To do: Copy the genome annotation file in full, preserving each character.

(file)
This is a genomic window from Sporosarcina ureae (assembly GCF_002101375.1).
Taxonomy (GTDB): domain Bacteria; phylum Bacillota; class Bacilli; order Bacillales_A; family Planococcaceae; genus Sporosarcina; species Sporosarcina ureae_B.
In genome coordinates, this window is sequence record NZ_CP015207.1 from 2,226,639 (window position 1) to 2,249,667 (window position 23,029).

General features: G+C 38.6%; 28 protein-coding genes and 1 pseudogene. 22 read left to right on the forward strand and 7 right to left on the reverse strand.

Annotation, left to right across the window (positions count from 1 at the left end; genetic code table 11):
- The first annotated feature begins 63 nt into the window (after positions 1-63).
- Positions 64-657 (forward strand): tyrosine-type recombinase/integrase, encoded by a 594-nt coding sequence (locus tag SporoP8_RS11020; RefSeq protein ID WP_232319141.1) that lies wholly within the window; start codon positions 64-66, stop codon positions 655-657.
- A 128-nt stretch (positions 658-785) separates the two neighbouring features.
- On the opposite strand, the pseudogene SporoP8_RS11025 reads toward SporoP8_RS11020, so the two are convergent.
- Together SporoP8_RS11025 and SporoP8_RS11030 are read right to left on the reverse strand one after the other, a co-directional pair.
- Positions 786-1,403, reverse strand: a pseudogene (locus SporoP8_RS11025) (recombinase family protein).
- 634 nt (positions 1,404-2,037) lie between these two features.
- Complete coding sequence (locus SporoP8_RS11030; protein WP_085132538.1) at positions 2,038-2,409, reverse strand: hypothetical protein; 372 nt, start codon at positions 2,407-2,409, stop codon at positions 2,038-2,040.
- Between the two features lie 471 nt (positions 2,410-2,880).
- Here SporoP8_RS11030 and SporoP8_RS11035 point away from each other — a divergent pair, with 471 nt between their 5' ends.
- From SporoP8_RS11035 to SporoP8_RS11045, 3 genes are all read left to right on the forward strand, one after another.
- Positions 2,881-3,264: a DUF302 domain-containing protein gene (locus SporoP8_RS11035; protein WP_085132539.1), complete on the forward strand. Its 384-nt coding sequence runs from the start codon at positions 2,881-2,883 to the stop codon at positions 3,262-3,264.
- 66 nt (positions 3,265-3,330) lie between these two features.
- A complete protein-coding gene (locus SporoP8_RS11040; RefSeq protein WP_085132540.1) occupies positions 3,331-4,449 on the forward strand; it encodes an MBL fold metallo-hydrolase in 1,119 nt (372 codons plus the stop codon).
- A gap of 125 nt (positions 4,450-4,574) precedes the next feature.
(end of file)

This is a genomic window from Sporosarcina ureae (assembly GCF_002101375.1).
Taxonomy (GTDB): domain Bacteria; phylum Bacillota; class Bacilli; order Bacillales_A; family Planococcaceae; genus Sporosarcina; species Sporosarcina ureae_B.
In genome coordinates, this window is sequence record NZ_CP015207.1 from 2,226,639 (window position 1) to 2,249,667 (window position 23,029).

General features: G+C 38.6%; 28 protein-coding genes and 1 pseudogene. 22 read left to right on the forward strand and 7 right to left on the reverse strand.

Annotation, left to right across the window (positions count from 1 at the left end; genetic code table 11):
- The first annotated feature begins 63 nt into the window (after positions 1-63).
- Positions 64-657 (forward strand): tyrosine-type recombinase/integrase, encoded by a 594-nt coding sequence (locus tag SporoP8_RS11020; RefSeq protein ID WP_232319141.1) that lies wholly within the window; start codon positions 64-66, stop codon positions 655-657.
- A 128-nt stretch (positions 658-785) separates the two neighbouring features.
- On the opposite strand, the pseudogene SporoP8_RS11025 reads toward SporoP8_RS11020, so the two are convergent.
- Together SporoP8_RS11025 and SporoP8_RS11030 are read right to left on the reverse strand one after the other, a co-directional pair.
- Positions 786-1,403, reverse strand: a pseudogene (locus SporoP8_RS11025) (recombinase family protein).
- 634 nt (positions 1,404-2,037) lie between these two features.
- Complete coding sequence (locus SporoP8_RS11030; protein WP_085132538.1) at positions 2,038-2,409, reverse strand: hypothetical protein; 372 nt, start codon at positions 2,407-2,409, stop codon at positions 2,038-2,040.
- Between the two features lie 471 nt (positions 2,410-2,880).
- Here SporoP8_RS11030 and SporoP8_RS11035 point away from each other — a divergent pair, with 471 nt between their 5' ends.
- From SporoP8_RS11035 to SporoP8_RS11045, 3 genes are all read left to right on the forward strand, one after another.
- Positions 2,881-3,264: a DUF302 domain-containing protein gene (locus SporoP8_RS11035; protein WP_085132539.1), complete on the forward strand. Its 384-nt coding sequence runs from the start codon at positions 2,881-2,883 to the stop codon at positions 3,262-3,264.
- 66 nt (positions 3,265-3,330) lie between these two features.
- A complete protein-coding gene (locus SporoP8_RS11040; RefSeq protein WP_085132540.1) occupies positions 3,331-4,449 on the forward strand; it encodes an MBL fold metallo-hydrolase in 1,119 nt (372 codons plus the stop codon).
- A gap of 125 nt (positions 4,450-4,574) precedes the next feature.